Agriculture Drones Are Finally Cleared for Takeoff
New US rules for commercial drones will benefit farmers and the drone industry. Like tractors and combines, drones might become standard farm equipment. [IEEE Spectrum]

General Mills, PepsiCo Target Suppliers' Water Efficiency
Lowering the water footprint of food and beverages is at the center of the new AgWater Challenge, in which seven large food companies announced their goals. Multinationals like General Mills, PepsiCo, Hormel and WhiteWave Foods will conserve by focusing on the greatest water use hot spots in the supply chain - overwhelmingly on farms where ingredients are produced - all with help from NGOs Ceres and World Wildlife Fund. [Environmental Leader]

The US Government Wants More Offshore Fish Farms, but No One Is Biting
The fact that the US imports about 90 percent of its seafood bothers many, especially since half of that is farmed. Proponents in the government and seafood industry want to boost offshore aquaculture so that the country can supply more of its own finfish and shellfish. Offshore proponents say that past problems such as pollution, disease and poorer nutritional quality can be overcome, although coastal communities and consumers remain skeptical. [Guardian]

Ethanol Mandate for 2017 Nears Finalization
The White House has started its formal regulatory review of the national ethanol-blending mandate for 2017. [The Hill]

Monday Campaigns

Boost Member Engagement and Activity With the Monday Mile Starter Kit
Mondays are notorious for being the worst day of the week. Something about that transition from the weekend back to work or school makes people grumpy, and for many it takes a lot of energy to just get through the day -- never mind finding motivation to exercise. That's where the Monday Mile, and health clubs, come in.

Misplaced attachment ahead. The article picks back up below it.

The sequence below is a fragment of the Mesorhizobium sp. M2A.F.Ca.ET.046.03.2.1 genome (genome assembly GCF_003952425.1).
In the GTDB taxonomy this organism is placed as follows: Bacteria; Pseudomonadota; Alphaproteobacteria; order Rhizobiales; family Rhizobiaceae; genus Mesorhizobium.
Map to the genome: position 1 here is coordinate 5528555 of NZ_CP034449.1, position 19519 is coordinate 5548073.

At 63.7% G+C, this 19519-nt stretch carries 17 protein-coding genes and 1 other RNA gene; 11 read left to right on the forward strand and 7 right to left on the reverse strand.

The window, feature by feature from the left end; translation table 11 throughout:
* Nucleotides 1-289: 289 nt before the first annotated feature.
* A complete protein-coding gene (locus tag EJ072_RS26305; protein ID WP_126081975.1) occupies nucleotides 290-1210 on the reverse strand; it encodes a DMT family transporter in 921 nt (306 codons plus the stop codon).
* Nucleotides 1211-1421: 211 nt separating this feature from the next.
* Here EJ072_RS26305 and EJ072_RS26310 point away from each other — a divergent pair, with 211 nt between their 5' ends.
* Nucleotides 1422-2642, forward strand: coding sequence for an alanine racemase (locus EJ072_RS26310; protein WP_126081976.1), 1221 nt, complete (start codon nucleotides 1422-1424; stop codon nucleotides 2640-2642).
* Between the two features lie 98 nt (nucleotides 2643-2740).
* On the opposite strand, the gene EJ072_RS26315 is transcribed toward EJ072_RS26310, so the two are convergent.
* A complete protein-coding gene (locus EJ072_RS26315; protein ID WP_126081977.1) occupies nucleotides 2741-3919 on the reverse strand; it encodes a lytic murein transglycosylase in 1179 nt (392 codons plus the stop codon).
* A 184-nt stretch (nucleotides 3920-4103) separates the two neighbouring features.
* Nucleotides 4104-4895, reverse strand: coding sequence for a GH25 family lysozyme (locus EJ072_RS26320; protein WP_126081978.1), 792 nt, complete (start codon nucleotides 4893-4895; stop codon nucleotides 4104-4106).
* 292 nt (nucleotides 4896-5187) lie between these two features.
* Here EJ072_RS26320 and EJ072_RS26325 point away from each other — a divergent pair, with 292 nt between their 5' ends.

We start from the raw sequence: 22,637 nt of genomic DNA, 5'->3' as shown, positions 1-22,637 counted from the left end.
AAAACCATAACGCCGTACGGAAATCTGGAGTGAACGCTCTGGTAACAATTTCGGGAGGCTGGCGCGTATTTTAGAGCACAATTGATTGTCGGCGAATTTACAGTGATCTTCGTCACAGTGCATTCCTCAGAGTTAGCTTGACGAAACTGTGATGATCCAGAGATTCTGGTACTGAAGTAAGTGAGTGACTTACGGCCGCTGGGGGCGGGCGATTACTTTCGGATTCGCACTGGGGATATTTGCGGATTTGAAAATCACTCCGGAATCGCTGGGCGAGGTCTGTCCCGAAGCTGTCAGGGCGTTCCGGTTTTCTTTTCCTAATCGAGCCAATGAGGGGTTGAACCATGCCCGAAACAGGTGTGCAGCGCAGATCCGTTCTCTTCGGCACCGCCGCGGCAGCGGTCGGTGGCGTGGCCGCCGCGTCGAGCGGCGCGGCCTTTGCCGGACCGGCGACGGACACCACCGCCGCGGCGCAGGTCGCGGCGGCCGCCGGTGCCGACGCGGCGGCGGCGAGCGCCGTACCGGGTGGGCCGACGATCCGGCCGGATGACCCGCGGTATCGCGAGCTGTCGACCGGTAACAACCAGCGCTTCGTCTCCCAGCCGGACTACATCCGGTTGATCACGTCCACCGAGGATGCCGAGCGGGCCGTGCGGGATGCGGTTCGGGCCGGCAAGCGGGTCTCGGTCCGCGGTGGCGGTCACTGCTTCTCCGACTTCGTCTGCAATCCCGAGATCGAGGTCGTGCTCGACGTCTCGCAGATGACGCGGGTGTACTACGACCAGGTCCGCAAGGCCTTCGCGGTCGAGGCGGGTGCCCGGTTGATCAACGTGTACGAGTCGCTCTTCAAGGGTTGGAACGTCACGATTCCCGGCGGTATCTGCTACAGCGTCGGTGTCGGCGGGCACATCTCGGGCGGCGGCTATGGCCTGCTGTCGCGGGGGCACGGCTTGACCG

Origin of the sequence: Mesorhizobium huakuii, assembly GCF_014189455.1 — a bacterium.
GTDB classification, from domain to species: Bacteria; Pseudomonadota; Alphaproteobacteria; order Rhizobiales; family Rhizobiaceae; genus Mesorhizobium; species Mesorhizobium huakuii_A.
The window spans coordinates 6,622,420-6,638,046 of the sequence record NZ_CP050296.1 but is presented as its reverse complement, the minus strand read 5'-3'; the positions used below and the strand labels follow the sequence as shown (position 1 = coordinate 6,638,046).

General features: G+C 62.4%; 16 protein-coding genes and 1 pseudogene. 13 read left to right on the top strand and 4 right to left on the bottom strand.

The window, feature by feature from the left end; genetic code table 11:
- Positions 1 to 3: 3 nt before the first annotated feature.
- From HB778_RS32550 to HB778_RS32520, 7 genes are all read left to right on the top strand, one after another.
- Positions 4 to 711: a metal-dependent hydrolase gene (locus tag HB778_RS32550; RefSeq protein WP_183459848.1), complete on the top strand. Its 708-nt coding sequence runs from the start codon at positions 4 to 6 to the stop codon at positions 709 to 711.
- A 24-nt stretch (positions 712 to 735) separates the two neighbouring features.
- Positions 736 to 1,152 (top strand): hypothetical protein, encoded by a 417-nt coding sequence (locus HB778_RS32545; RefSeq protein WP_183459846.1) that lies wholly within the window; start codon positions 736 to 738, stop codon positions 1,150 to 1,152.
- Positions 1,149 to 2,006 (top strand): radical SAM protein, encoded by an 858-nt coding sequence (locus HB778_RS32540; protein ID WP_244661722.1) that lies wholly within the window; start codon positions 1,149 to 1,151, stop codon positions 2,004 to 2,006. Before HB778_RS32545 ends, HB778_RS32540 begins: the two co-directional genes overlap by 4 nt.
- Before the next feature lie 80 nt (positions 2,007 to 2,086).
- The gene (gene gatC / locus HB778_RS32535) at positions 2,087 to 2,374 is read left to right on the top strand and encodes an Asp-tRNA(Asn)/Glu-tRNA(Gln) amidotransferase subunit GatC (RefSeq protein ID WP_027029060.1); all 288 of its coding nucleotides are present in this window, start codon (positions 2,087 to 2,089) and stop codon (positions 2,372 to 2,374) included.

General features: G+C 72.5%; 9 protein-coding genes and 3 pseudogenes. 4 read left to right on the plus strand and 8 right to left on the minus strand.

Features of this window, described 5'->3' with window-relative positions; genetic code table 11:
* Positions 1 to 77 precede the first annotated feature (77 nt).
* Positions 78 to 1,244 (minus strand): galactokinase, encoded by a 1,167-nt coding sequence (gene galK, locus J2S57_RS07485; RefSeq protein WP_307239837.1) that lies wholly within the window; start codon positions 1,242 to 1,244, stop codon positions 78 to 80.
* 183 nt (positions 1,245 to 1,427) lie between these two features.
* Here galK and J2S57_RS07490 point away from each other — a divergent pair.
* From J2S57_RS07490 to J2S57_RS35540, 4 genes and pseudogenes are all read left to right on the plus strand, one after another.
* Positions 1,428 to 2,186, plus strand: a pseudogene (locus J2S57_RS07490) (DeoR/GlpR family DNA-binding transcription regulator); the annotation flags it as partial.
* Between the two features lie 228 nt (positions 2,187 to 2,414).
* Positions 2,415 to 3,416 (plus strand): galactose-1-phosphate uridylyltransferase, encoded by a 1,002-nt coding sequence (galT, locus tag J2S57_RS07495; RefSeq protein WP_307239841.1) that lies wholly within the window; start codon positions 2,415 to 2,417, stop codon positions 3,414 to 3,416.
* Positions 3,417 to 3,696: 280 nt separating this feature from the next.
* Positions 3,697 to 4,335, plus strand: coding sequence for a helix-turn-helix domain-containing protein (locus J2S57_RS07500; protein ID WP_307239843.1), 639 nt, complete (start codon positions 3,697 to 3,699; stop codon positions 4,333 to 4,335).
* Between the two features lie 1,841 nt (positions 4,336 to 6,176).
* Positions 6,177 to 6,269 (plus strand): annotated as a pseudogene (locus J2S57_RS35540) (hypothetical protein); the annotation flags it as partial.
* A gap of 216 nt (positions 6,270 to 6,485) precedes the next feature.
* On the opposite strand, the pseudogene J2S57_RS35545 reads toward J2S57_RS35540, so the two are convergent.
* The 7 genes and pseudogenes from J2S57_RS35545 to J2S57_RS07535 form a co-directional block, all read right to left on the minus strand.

Multimedia

How Do Toxins From Plastics Find Their Way Into Our Food?
Ocean advocate Emily Penn has seen firsthand how much plastic ends up in the oceans. In this podcast, she explains how the toxins from plastic makes their way into our food chain and how we might be able to stop it. [NPR]

The Trouble With Milk
While all humans are born with the ability to digest milk (hence, breastfeeding), only one in three people retain it into adulthood. When and how did this division arise? Follow human geneticist Spencer Wells, director of the Genographic Project of the National Geographic Society, as he tracks down the biological and cultural history of our ability to digest lactose. [Nautilus]

Eco News contributed by Gabrielle Blavatsky; Kai Olson-Sawyer;James Rose and Robin Madel.

Image "Avocados" by Cayoboon Flickr used under a Creative Commons Attribution-NoDerivs 2.0 Generic license.  

Responses to "This Week in Eco News - October 28, 2016 "
The views and opinions expressed by contributors do not necessarily reflect those of the Ecocentric Blog or GRACE Communications Foundation.